A former NRL star has said players’ mental health will be a big concern during this “testing time”, after the league suspended its 2020 season amid the coronavirus crisis.
Former St. George Dragons and Cronulla Sharks player Jason Stevens said the “pain” felt by these sporting stars will extend beyond financial woes, as the forced break will be “a test of your identity and where you get your worth from”.
Hours after Monday night’s suspension announcement, Stevens spotted St. George Dragons players walking along a Wollongong beach on Tuesday, no doubt still processing the news.
“They look lost. It’s surreal because they would be training and they would have done two sessions by that time [if it wasn’t suspended],” he told HuffPost Australia.
“The off-season is the most excruciating time,” he explained, saying “the boys have just done that and now there’s no game”.
“I would’ve played another two years if I didn’t have to do an off-season. It’s that hard – you’re coming home under fatigue every day and you do that so you can play.”
Stevens, who retired from professional rugby league in 2005, said he understood “nothing’s going to replace playing”, but players will need to now have a “good support system” and “keep their minds occupied” to cope.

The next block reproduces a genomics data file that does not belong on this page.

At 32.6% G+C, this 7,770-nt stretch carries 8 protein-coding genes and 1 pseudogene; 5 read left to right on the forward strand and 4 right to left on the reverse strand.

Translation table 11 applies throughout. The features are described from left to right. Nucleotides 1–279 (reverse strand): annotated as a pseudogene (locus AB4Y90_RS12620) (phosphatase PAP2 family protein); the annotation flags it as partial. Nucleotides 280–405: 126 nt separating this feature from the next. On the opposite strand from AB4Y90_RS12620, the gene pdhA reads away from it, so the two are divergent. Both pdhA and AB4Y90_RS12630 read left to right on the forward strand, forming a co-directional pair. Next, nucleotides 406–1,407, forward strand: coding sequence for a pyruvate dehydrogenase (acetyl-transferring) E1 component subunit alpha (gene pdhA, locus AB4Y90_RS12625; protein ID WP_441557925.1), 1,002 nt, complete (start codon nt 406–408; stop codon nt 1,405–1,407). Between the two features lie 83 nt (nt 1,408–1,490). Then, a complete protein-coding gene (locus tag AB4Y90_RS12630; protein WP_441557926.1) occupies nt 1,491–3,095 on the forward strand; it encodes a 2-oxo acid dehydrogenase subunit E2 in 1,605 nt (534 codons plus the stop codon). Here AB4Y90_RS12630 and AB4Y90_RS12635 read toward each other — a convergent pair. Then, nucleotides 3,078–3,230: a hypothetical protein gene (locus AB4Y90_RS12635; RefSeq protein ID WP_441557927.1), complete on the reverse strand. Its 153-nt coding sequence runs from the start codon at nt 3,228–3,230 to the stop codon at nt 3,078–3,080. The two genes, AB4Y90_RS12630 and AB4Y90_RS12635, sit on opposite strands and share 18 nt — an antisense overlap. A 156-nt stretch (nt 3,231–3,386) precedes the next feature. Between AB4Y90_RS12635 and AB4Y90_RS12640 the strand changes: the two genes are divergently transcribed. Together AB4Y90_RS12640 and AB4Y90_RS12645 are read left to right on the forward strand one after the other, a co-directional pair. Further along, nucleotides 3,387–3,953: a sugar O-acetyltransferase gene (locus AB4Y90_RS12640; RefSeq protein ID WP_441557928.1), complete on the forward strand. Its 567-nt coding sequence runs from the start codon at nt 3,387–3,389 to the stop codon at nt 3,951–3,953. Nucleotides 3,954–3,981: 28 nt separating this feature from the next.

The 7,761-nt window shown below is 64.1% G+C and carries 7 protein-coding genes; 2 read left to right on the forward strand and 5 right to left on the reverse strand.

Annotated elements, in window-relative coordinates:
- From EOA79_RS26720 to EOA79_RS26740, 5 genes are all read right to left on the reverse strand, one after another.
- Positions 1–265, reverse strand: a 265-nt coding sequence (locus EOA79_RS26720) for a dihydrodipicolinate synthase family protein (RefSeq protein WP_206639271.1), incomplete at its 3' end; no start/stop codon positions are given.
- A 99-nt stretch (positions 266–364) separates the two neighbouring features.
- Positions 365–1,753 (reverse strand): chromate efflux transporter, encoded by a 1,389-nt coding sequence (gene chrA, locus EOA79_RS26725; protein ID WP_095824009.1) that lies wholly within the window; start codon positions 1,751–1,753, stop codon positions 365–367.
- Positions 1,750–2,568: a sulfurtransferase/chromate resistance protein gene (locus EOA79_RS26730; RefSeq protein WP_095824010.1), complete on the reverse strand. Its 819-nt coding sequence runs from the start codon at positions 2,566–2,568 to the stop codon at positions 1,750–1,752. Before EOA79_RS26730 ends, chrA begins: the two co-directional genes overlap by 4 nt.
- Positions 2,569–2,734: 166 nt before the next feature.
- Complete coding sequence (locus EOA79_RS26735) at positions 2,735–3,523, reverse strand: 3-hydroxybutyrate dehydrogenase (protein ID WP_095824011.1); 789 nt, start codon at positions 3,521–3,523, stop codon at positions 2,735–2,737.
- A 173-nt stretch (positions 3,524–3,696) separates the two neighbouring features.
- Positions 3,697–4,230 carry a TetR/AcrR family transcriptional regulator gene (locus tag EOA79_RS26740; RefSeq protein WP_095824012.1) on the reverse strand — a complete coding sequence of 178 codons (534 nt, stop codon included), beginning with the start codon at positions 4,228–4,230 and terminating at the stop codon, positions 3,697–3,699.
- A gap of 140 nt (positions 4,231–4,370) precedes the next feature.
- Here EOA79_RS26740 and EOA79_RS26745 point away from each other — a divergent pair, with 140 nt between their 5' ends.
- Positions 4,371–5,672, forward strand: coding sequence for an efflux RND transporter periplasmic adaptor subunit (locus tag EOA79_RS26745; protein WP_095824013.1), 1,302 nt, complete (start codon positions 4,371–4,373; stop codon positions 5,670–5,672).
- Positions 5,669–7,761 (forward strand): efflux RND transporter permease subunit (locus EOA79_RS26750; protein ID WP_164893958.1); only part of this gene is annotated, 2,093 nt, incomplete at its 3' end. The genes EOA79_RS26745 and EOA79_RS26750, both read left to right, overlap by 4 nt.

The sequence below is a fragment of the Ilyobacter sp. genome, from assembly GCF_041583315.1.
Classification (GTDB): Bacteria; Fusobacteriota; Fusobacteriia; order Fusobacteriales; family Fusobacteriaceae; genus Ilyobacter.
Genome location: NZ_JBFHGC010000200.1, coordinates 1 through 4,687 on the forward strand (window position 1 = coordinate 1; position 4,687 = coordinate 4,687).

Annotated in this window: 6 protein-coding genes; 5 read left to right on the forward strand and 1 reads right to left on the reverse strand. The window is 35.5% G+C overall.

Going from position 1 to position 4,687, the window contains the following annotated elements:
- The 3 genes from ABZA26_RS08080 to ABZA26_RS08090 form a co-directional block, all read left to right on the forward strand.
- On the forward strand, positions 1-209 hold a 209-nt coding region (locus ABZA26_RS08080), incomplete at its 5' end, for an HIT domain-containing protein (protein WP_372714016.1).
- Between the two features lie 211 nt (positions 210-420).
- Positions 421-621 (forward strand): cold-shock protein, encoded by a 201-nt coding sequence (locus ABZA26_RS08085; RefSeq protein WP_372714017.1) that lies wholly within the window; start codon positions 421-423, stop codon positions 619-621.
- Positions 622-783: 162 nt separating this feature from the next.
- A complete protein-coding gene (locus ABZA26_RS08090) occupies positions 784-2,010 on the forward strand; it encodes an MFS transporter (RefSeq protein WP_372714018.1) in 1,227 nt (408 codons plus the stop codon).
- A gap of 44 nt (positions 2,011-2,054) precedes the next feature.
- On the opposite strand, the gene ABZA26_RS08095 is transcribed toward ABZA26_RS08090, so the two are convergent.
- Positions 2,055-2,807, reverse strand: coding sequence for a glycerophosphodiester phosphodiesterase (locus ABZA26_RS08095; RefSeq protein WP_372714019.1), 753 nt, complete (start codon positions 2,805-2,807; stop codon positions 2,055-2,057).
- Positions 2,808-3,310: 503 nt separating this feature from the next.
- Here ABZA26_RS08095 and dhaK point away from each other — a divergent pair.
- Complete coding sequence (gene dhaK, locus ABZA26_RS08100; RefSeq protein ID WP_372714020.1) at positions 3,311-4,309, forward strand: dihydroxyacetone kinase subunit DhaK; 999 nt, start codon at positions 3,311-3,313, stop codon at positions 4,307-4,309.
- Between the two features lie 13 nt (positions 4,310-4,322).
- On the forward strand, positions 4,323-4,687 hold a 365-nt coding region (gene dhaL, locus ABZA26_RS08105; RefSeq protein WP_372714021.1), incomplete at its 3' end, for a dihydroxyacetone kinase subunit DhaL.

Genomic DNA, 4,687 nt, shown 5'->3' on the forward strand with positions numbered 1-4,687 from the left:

“I would encourage them to use their time wisely,” he said. “Studies and anything they can put their mind to to make this time go a little bit quicker.”
Stevens said developing other skills will also benefit the players in the future because they won’t be in the game forever.
“If you make first grade and earn good money, then statistically you’re not guaranteed a long time at the top to be honest with you,” he explained.
“And you’ve got to try and make the most of that situation and now you’re in a situation where potentially pay is going to be cut. It’s really, really challenging times.”
St George Dragons player Trent Merrin and South Sydney Rabbitohs player Lattrell Mitchell reacted to the NRL’s decision on social media, emphasising family, mental and physical health would be important in coming weeks and months.
On Tuesday Melbourne Storm chief executive Dave Donaghy said players would now be allowed to spend time with families, while still following a training program they’ve been given.
“They’ve obviously been given a program to do their best with keeping fit ... those TRX machines will get quite a workout over the next period of time, I would imagine,” Donaghy said during a Fox League appearance.
Sydney Roosters players will also be given individual training programs, as well as physiotherapy and counselling.
“There’s a mental health aspect, we’ve got a clinical psychologist on board so he’ll start getting around to each player to discuss their individual issues,” said Roosters coach Trent Robinson.
On Tuesday the 16 clubs’ CEOs and chairs discussed future plans, hoping for a best-case scenario of resuming on June 1, meaning just a nine-week hiatus.
The NRL said they can’t promise fans a definite date as the government’s health advice will need to be followed.
Last week ARLC (Australian Rugby League Commission) chairman Peter V’landys asked for a government bail-out should the league be forced to shut down, a request Prime Minister Scott Morrison said wasn’t a high priority.
The NRL confirmed on Tuesday “inevitably there will be financial implications” for players and other NRL staff.